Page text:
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Suppose we're designing a game like Minecraft where we have lots of items $i_1,i_2,...,i_n\in I$ and a bunch of recipes $r_1,r_2,...,r_m\in R$. Recipes are functions $r:(I\times\mathbb{N})^n\rightarrow I\times\mathbb{N}$, that is they take some items with non-negative integer weights and produce an integer quantity of another item.

For example, the recipe for cake in Minecraft is:

3 milk + 3 wheat + 2 sugar + 1 egg $\rightarrow$ 1 cake

... and the recipe for torches is:

1 stick + 1 coal $\rightarrow$ 4 torches

Some recipes could even be reversible, for example: 9 diamonds $\leftrightarrow$ 1 diamond block

If there's some combination of recipes we can repeatedly apply to get more of the items that we started with then the game is poorly balanced and this can be exploited by players. It's more desirable that we design the game with recipes that conserve items or possibly lose some items (thermodynamic entropy in the real world - you can't easily un-burn the toast).

Is there an efficient algorithm that can decide if a set of recipes will:

  • conserve items?
  • lose items to inefficiency?
  • gain items?

Is there an efficient algorithm that can find the problematic recipes if a game is imbalanced?

My first thoughts are that there is a graph structure / maximum flow problem here but it's very complex, and that it resembles a knapsack problem. Or maybe it could be formulated as a SAT problem - this is what I'm considering to code it at the moment but something more efficient might exist.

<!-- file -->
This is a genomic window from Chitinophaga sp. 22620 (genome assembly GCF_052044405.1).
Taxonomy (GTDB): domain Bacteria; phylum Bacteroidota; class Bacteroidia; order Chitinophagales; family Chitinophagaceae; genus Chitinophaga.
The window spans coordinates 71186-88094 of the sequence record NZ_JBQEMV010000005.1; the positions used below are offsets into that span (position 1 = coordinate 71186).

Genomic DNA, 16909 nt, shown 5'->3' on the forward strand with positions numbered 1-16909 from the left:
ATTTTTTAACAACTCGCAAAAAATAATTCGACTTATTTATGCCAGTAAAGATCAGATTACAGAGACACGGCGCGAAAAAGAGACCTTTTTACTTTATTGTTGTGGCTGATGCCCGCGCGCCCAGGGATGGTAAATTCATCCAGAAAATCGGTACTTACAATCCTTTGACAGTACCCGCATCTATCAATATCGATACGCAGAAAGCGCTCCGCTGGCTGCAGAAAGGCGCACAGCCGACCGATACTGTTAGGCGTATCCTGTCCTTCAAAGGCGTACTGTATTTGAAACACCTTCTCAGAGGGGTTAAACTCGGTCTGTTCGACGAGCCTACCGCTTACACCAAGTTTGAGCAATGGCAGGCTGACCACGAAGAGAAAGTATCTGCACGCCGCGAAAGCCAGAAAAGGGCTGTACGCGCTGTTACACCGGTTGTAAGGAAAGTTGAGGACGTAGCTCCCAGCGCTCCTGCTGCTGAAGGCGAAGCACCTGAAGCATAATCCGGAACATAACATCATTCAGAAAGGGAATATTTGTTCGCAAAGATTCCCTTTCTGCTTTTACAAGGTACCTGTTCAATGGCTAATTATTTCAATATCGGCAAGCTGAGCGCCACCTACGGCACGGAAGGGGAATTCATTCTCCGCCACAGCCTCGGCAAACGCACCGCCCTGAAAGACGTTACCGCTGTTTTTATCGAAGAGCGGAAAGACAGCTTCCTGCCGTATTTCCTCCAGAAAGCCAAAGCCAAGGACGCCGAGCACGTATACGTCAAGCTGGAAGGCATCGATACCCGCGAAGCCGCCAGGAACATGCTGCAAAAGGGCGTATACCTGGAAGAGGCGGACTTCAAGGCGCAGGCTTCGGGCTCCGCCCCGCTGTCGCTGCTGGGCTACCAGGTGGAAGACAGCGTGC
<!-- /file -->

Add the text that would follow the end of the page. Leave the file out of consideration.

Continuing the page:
We could encode recipes in a matrix $\mathbf{R}^{m \times n}$ where rows correspond to recipes and columns correspond to items. Column entries are negative if an item is consumed by a recipe, positive if it's produced by the recipe, and zero if it's unused. Similar to a well known matrix method for graph cycle detection, we could raise $\mathbf{R}$ to some high power and get sums of each row to see if item totals keep going up, stay balanced, or go negative. However, I'm not confident this always works.

Any discussion, code, or recommended reading is very appreciated.

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  • $\begingroup$ Interesting problem! One transformation that may help (but may be no use at all): By inventing new "intermediate items", it's always possible to express all recipes as requiring exactly 0, 1 or 2 ingredients. E.g. if making a cake requires eggs, butter and sugar, this can be rewritten as: Making a cake requires TEMP1 and sugar, and making TEMP1 requires eggs and butter. This can be extended further to make all recipes require exactly 1 unit of each of their 2 ingredients -- but doing so requires inventing many new items, so will only be suitable if typical ingredient sizes are small. $\endgroup$ – j_random_hacker Apr 30 '20 at 18:07
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This should be solvable with linear programming.

Background and setup

Let the state vector be a vector of the count of number of each item you have. If the possible items are milk, wheat, sugar, egg, cake, diamonds, then the rule

3 milk + 3 wheat + 2 sugar + 1 egg $\rightarrow$ 1 cake

affects the state vector by adding $(-3,-3,-2,-1,1,0)$ to it. So, let $a_i$ denote the change vector for the $i$th rule.

Gaining items

I claim that there exists a way to gain items without bound iff there exists a feasible solution to the linear program

$$a_1 x_1 + \dots + a_n x_n \ge (0,0,\dots,0), x_1 \ge 0, \dots, x_n \ge 0$$

such that $a_1 x_1 + \dots + a_n x_n>(0,0,\dots,0)$. Here $\ge$ is defined on vectors pointwise (i.e., $u \ge v$ iff $u_i\ge v_i$ holds for all $i$) and similarly for $>$. This can be expressed as a linear program: you maximize the sum of the coordinates of $a_1 x_1 + \dots + a_n x_n$, subject to the inequalities above. Therefore, you can solve it in polynomial time using a linear programming solver. This tells you whether there is a way to gain some item without bound.